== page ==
WS-G5487 is the 1000Base-ZX GBIC, and is supported in Catalyst 3508G, 3548, and 6000 series switches.
Let's check the basics first.
Is the interface with the GBIC enabled or disabled (shutdown)?
Are you using single mode fiber? The ZX GBIC requires SMF. Patch cables for this are usually yellow in color. If your patch cables are a different color such as orange, you may have multimode fiber. MMF is not correct for these GBICs; but I have seen it work over short distances. (I have also replaced MMF, because it causes excessive attenuation of the optical signal.)
Do you have ZX GBICs at both ends of the fiber connection? The transmitter part of the GBIC is powerful; in fact, at short distances it can overpower the receive part of the GBIC. A minimum of 8dB of in-line optical attenuation is required for ZX GBICs. Cisco recommends using 10dB attenuators for end-to-end distances less than 25km; and 5dB attenuators for distances from 25 to 49km. At distances of 50km and greater, there is sufficient attenuation in the fiber optic cable itself, so no additional attenuation is necessary. In-line attenuators, if used, should be placed on the receive part of the GBIC.
Is the TX part of one GBIC connecting to the RX part of the GBIC at the other end? If you're not sure, try swapping the patch cable connector ends on one of the GBICs: take the fiber connector that is patched into the RX port now, and move it to the TX port (if there's an attenuator on the RX port, leave it there); and take the remaining fiber strand, which used to be in the TX port, and put it into the RX one.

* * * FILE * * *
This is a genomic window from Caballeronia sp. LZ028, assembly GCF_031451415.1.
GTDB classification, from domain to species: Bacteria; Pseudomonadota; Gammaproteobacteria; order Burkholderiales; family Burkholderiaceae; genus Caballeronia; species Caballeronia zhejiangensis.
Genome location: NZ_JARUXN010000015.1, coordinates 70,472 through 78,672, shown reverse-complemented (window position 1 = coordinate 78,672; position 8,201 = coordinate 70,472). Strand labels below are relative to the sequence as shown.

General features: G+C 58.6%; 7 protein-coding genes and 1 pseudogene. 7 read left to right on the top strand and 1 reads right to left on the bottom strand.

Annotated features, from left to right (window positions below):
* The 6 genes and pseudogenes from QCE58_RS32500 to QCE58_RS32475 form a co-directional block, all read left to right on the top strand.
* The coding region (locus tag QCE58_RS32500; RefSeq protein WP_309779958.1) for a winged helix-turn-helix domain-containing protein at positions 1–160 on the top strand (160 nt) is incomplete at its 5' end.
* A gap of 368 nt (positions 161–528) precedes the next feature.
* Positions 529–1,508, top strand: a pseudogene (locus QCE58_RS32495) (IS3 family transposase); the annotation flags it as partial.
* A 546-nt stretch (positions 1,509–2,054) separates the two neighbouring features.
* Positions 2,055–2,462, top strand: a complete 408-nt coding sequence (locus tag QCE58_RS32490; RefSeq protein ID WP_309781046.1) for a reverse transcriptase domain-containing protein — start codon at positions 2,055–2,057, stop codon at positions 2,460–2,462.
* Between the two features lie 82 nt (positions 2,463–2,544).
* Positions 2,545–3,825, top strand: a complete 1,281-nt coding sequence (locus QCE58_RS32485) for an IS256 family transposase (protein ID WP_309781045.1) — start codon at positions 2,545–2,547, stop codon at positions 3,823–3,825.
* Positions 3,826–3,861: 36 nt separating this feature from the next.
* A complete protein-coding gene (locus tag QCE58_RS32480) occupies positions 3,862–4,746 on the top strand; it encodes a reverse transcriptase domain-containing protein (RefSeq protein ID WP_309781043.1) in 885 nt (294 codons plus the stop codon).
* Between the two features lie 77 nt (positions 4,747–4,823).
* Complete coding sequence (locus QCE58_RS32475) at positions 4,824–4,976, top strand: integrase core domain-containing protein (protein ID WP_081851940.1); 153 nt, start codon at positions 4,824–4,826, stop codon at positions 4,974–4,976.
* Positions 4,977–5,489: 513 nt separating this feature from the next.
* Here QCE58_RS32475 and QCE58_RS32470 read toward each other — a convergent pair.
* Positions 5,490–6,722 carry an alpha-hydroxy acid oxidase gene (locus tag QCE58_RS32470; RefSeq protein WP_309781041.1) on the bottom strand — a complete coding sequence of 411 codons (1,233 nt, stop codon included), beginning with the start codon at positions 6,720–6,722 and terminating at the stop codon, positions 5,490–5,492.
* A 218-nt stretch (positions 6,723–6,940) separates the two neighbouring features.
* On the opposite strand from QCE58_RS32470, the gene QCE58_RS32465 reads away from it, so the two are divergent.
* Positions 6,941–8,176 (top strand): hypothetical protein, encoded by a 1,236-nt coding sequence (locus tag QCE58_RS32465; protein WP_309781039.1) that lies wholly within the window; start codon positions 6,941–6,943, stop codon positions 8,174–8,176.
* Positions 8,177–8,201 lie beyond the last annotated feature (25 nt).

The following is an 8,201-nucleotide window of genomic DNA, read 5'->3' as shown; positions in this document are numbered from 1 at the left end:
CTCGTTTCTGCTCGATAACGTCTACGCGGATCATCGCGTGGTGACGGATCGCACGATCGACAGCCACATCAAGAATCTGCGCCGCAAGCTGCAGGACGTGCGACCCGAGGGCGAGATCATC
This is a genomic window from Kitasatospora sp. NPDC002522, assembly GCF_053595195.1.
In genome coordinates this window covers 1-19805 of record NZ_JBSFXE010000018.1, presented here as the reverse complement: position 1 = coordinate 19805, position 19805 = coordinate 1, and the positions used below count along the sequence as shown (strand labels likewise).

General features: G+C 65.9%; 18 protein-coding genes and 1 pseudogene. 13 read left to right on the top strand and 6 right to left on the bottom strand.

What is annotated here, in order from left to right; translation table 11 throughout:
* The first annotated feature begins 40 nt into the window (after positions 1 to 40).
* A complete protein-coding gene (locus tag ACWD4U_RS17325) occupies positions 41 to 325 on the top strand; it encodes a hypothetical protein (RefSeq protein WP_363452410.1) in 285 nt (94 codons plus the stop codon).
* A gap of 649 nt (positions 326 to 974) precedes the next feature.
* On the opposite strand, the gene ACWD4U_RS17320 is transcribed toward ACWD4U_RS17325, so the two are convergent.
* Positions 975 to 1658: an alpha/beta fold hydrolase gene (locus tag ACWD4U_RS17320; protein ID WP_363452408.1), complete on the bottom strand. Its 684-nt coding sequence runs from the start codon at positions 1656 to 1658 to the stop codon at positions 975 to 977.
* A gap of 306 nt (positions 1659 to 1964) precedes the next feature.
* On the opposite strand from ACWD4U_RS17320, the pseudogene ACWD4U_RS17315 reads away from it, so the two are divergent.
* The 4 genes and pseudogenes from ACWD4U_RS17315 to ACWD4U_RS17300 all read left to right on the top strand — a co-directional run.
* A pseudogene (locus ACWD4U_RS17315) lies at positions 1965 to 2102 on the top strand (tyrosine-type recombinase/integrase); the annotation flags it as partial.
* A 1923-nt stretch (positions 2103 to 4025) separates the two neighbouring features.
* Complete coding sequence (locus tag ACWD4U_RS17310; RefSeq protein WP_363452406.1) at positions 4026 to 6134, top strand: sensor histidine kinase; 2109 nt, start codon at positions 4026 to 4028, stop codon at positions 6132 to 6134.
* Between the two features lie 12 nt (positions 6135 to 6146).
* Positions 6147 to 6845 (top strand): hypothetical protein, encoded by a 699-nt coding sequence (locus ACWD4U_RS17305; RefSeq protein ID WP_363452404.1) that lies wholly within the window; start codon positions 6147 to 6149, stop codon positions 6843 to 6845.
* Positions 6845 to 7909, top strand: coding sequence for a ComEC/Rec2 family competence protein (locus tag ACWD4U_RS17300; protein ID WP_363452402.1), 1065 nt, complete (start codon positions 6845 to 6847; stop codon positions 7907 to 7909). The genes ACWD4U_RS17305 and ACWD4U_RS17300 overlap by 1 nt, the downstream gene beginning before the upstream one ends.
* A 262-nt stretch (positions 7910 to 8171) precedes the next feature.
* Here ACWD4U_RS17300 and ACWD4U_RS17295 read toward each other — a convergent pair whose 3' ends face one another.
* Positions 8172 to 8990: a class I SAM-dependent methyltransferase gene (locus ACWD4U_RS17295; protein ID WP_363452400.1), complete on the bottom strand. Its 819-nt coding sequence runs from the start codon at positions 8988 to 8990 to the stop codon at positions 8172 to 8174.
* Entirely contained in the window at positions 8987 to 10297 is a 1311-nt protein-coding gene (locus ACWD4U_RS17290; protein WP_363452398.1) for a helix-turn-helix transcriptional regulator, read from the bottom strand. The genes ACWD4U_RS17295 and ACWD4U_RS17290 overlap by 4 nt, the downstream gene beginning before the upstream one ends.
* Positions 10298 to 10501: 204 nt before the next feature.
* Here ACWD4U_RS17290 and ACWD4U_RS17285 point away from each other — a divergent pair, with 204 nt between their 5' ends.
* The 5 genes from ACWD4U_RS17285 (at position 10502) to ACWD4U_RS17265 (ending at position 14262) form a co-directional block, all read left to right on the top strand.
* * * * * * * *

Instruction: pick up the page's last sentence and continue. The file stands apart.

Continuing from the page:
If you still have no link, check to make sure all your connector ends are snapped in securely. Check to make sure you're patching into long-haul fiber that's actually there on the panel. (I have seen patch cables plugged into fiber patch panels, where there was no fiber cable on the back side of the panel.)
Check to make sure that the fiber strands you're patching into at one end correspond to the fiber strands you're patching into at the other end. Sometimes they get mis-patched on the back end of the patch panel.
Have someone map the strands end-to-end, measuring optical signal loss and/or testing the cable with an optical time-domain reflectometer (OTDR). Are you getting the expected signal loss for the distance of fiber you're using, or is it too little/too much? Sometimes strands get mis-spliced on long-haul fiber spans, crossing one fiber over onto another to that it terminates somewhere else on your far-end patch panel.
There are some loopback-type tests you can do at the switch to rule out the fiber patch cable and ZX GBIC you're using at each location. This can help isolate the source of the problem to the long-haul fiber. If you need to do this, let me know and I'll post them in another message.
This is actually a pretty cool feature, i didn't even know it existed until I was looking for a solution to advertise a subnet (prefix in BGP talk), only if a certain condition existed. This is exactly what conditional advertisements does
j ai une question j ai achete un routeur cisco 887VA-k9 , je le configuré avec la configuration ci- dessous
si je le lier avec mon pc portable sur l un de ses ports directement ça marche toute est bien ( la connexion internet + m...
Attached policy provides CLI access to the Cisco 4G router over text messaging. Two files are in the attached .tar file:
2. PDF with instructions on how to load and use the .tcl file.